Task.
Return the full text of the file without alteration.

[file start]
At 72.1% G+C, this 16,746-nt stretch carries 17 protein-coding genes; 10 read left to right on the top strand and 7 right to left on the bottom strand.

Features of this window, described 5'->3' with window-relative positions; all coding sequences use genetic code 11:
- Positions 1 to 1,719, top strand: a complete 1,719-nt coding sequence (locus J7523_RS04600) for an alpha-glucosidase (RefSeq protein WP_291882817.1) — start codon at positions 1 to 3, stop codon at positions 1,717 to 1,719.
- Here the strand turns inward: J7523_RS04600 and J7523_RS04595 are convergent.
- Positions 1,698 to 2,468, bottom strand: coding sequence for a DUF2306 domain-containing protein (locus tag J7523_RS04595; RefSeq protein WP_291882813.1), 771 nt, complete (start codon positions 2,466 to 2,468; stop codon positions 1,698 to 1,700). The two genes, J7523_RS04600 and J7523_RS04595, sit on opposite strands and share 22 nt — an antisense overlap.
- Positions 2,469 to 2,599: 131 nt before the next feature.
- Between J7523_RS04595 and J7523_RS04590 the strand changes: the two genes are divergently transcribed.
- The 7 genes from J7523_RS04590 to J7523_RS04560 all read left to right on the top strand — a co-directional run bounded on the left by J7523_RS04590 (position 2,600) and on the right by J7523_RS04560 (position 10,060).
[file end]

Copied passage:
At 72.1% G+C, this 16,746-nt stretch carries 17 protein-coding genes; 10 read left to right on the top strand and 7 right to left on the bottom strand.

Features of this window, described 5'->3' with window-relative positions; all coding sequences use genetic code 11:
- Positions 1 to 1,719, top strand: a complete 1,719-nt coding sequence (locus J7523_RS04600) for an alpha-glucosidase (RefSeq protein WP_291882817.1) — start codon at positions 1 to 3, stop codon at positions 1,717 to 1,719.
- Here the strand turns inward: J7523_RS04600 and J7523_RS04595 are convergent.
- Positions 1,698 to 2,468, bottom strand: coding sequence for a DUF2306 domain-containing protein (locus tag J7523_RS04595; RefSeq protein WP_291882813.1), 771 nt, complete (start codon positions 2,466 to 2,468; stop codon positions 1,698 to 1,700). The two genes, J7523_RS04600 and J7523_RS04595, sit on opposite strands and share 22 nt — an antisense overlap.
- Positions 2,469 to 2,599: 131 nt before the next feature.
- Between J7523_RS04595 and J7523_RS04590 the strand changes: the two genes are divergently transcribed.
- The 7 genes from J7523_RS04590 to J7523_RS04560 all read left to right on the top strand — a co-directional run bounded on the left by J7523_RS04590 (position 2,600) and on the right by J7523_RS04560 (position 10,060).